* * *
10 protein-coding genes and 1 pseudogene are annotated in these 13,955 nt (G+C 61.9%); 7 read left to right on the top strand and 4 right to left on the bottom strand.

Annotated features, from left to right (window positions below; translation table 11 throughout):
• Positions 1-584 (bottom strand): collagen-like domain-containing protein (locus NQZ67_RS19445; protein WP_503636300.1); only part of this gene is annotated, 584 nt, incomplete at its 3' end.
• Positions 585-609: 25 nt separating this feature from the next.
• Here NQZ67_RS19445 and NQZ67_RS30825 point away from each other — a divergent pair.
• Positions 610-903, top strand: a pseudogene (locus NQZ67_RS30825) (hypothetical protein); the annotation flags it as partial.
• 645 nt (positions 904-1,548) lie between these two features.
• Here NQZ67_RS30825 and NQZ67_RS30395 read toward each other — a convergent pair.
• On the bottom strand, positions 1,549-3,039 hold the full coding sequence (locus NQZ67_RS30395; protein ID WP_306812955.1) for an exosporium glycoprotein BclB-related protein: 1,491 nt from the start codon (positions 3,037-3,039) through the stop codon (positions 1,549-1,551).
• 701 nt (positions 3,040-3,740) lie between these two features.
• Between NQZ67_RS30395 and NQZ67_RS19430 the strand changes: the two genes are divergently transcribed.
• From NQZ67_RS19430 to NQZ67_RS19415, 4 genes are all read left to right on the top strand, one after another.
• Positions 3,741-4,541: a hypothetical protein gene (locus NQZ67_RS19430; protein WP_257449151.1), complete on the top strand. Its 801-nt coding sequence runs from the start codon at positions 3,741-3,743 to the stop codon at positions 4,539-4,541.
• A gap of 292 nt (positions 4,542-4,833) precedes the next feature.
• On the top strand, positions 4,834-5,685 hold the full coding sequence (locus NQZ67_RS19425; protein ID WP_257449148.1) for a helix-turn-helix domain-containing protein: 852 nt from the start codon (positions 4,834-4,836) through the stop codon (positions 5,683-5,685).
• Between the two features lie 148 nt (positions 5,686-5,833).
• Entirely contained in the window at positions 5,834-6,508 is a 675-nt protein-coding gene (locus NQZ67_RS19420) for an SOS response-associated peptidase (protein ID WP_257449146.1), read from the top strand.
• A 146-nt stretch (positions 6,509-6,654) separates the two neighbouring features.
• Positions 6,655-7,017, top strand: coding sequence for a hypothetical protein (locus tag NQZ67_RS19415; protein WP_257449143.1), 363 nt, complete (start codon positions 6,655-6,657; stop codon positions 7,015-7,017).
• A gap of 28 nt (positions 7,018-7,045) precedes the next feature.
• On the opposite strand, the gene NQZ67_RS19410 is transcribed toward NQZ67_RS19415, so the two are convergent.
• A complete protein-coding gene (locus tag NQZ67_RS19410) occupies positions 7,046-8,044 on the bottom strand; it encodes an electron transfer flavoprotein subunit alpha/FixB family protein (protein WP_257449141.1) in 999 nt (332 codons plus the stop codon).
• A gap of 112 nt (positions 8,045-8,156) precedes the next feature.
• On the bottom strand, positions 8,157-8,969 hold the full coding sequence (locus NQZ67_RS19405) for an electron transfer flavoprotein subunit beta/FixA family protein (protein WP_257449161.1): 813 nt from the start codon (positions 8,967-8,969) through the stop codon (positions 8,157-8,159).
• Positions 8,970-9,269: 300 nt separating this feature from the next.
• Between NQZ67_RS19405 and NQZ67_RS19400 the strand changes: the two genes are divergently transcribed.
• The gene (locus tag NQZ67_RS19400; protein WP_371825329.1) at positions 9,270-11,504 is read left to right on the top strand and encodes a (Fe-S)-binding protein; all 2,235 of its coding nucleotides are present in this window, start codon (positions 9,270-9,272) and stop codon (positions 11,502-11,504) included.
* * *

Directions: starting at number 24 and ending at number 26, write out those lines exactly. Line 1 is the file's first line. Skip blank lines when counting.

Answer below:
• On the bottom strand, positions 8,157-8,969 hold the full coding sequence (locus NQZ67_RS19405) for an electron transfer flavoprotein subunit beta/FixA family protein (protein WP_257449161.1): 813 nt from the start codon (positions 8,967-8,969) through the stop codon (positions 8,157-8,159).
• Positions 8,970-9,269: 300 nt separating this feature from the next.
• Between NQZ67_RS19405 and NQZ67_RS19400 the strand changes: the two genes are divergently transcribed.